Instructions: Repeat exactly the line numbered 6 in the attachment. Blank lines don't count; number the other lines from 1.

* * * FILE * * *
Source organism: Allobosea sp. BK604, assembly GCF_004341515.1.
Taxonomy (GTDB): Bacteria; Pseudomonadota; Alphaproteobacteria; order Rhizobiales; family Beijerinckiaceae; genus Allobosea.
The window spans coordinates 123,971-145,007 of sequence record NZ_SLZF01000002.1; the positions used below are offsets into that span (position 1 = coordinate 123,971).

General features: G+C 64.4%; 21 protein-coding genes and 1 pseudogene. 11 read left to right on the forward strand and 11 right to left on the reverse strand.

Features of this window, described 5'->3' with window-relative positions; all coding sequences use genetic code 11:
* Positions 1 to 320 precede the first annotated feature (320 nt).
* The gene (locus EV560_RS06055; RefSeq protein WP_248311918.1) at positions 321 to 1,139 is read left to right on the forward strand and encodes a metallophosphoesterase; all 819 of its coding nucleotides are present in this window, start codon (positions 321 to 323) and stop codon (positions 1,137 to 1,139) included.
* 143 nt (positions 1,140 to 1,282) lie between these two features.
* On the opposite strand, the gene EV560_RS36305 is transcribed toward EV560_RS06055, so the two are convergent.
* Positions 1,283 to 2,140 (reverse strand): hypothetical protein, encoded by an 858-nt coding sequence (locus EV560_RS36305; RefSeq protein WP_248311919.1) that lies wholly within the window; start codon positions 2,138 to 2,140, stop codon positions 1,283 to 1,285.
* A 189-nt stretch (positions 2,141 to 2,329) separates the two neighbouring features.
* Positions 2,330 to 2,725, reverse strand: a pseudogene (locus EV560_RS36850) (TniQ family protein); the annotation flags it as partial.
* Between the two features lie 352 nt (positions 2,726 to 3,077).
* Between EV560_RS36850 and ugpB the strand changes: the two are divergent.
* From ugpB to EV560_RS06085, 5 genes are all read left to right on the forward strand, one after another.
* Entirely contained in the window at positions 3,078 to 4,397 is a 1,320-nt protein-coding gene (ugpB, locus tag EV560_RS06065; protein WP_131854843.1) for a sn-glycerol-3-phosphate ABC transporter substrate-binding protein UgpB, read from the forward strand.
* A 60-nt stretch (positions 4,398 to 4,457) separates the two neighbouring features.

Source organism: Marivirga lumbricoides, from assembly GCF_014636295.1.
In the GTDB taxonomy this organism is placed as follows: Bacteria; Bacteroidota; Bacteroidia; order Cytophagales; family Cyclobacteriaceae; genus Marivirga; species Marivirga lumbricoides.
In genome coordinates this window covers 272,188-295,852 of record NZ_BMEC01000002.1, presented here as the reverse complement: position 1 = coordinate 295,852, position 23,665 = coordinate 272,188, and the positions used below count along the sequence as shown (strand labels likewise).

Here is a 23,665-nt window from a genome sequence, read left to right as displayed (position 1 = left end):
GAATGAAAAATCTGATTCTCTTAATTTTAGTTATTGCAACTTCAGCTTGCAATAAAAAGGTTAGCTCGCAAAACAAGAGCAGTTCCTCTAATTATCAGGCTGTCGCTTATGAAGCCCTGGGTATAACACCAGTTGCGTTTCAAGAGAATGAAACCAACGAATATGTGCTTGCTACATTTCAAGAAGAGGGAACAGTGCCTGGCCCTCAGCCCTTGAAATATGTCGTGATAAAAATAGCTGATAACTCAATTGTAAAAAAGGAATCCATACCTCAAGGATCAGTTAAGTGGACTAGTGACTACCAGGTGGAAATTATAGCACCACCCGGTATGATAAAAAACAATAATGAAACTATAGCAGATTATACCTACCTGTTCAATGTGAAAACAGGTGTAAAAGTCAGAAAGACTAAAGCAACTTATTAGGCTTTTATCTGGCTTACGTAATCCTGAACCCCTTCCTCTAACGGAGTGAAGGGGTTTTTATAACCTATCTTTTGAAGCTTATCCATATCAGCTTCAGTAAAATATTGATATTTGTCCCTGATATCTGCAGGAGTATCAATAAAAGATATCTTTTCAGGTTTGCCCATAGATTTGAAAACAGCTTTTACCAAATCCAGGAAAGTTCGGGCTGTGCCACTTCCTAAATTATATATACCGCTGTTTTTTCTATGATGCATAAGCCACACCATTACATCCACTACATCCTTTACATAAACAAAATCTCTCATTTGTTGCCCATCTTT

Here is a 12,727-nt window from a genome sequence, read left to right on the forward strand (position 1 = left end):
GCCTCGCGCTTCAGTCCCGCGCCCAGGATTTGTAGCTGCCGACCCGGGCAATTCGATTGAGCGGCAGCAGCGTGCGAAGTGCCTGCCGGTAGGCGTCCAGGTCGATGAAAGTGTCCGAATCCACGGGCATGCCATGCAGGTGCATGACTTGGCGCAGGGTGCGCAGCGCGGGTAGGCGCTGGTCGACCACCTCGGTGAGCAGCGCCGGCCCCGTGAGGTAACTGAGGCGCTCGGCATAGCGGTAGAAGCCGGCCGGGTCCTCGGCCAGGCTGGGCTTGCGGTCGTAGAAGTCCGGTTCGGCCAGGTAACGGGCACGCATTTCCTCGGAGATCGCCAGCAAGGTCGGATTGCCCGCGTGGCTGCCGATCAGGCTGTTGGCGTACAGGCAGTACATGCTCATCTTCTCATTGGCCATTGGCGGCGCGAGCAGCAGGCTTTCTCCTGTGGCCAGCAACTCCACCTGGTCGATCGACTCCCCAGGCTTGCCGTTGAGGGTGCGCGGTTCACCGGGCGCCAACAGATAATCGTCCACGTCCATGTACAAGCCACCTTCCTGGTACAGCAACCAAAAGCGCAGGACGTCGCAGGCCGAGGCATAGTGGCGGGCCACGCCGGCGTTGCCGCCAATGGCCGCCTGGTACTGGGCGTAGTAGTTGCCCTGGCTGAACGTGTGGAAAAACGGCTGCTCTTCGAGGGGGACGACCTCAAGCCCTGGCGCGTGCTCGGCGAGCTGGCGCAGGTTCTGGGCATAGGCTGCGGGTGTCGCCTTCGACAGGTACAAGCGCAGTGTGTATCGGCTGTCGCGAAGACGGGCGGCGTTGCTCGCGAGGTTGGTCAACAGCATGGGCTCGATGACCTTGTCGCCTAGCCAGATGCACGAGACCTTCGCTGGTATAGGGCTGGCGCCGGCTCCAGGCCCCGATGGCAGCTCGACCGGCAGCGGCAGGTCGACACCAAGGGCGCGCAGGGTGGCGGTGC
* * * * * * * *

* Positions 1 to 320 precede the first annotated feature (320 nt).